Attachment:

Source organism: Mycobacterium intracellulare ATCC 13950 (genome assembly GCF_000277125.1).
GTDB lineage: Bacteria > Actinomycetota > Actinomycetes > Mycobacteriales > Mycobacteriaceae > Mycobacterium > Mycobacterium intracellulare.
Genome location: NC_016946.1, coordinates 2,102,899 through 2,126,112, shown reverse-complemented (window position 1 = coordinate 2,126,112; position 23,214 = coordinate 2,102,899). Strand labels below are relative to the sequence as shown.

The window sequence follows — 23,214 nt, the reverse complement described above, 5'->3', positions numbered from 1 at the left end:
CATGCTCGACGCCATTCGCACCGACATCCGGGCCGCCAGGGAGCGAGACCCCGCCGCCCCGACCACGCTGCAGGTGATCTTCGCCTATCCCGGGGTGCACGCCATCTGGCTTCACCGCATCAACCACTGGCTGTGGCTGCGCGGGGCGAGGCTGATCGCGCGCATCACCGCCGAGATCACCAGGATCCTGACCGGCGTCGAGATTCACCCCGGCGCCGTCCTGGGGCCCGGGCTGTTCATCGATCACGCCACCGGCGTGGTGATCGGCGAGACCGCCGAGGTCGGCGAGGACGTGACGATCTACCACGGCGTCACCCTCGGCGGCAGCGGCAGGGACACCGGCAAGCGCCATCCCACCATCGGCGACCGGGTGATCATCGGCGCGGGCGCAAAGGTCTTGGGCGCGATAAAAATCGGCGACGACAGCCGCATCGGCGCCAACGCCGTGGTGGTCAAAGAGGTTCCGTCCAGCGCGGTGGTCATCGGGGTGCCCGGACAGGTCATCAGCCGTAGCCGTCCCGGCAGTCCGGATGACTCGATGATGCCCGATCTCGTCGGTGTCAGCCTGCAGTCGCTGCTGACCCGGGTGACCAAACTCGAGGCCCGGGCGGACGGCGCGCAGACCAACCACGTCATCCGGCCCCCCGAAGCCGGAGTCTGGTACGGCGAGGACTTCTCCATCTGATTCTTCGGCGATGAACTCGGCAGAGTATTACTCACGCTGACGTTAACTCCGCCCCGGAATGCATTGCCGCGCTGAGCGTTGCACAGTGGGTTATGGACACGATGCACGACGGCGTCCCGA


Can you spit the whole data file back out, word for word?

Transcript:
Source organism: Mycobacterium intracellulare ATCC 13950 (genome assembly GCF_000277125.1).
GTDB lineage: Bacteria > Actinomycetota > Actinomycetes > Mycobacteriales > Mycobacteriaceae > Mycobacterium > Mycobacterium intracellulare.
Genome location: NC_016946.1, coordinates 2,102,899 through 2,126,112, shown reverse-complemented (window position 1 = coordinate 2,126,112; position 23,214 = coordinate 2,102,899). Strand labels below are relative to the sequence as shown.

The window sequence follows — 23,214 nt, the reverse complement described above, 5'->3', positions numbered from 1 at the left end:
CATGCTCGACGCCATTCGCACCGACATCCGGGCCGCCAGGGAGCGAGACCCCGCCGCCCCGACCACGCTGCAGGTGATCTTCGCCTATCCCGGGGTGCACGCCATCTGGCTTCACCGCATCAACCACTGGCTGTGGCTGCGCGGGGCGAGGCTGATCGCGCGCATCACCGCCGAGATCACCAGGATCCTGACCGGCGTCGAGATTCACCCCGGCGCCGTCCTGGGGCCCGGGCTGTTCATCGATCACGCCACCGGCGTGGTGATCGGCGAGACCGCCGAGGTCGGCGAGGACGTGACGATCTACCACGGCGTCACCCTCGGCGGCAGCGGCAGGGACACCGGCAAGCGCCATCCCACCATCGGCGACCGGGTGATCATCGGCGCGGGCGCAAAGGTCTTGGGCGCGATAAAAATCGGCGACGACAGCCGCATCGGCGCCAACGCCGTGGTGGTCAAAGAGGTTCCGTCCAGCGCGGTGGTCATCGGGGTGCCCGGACAGGTCATCAGCCGTAGCCGTCCCGGCAGTCCGGATGACTCGATGATGCCCGATCTCGTCGGTGTCAGCCTGCAGTCGCTGCTGACCCGGGTGACCAAACTCGAGGCCCGGGCGGACGGCGCGCAGACCAACCACGTCATCCGGCCCCCCGAAGCCGGAGTCTGGTACGGCGAGGACTTCTCCATCTGATTCTTCGGCGATGAACTCGGCAGAGTATTACTCACGCTGACGTTAACTCCGCCCCGGAATGCATTGCCGCGCTGAGCGTTGCACAGTGGGTTATGGACACGATGCACGACGGCGTCCCGA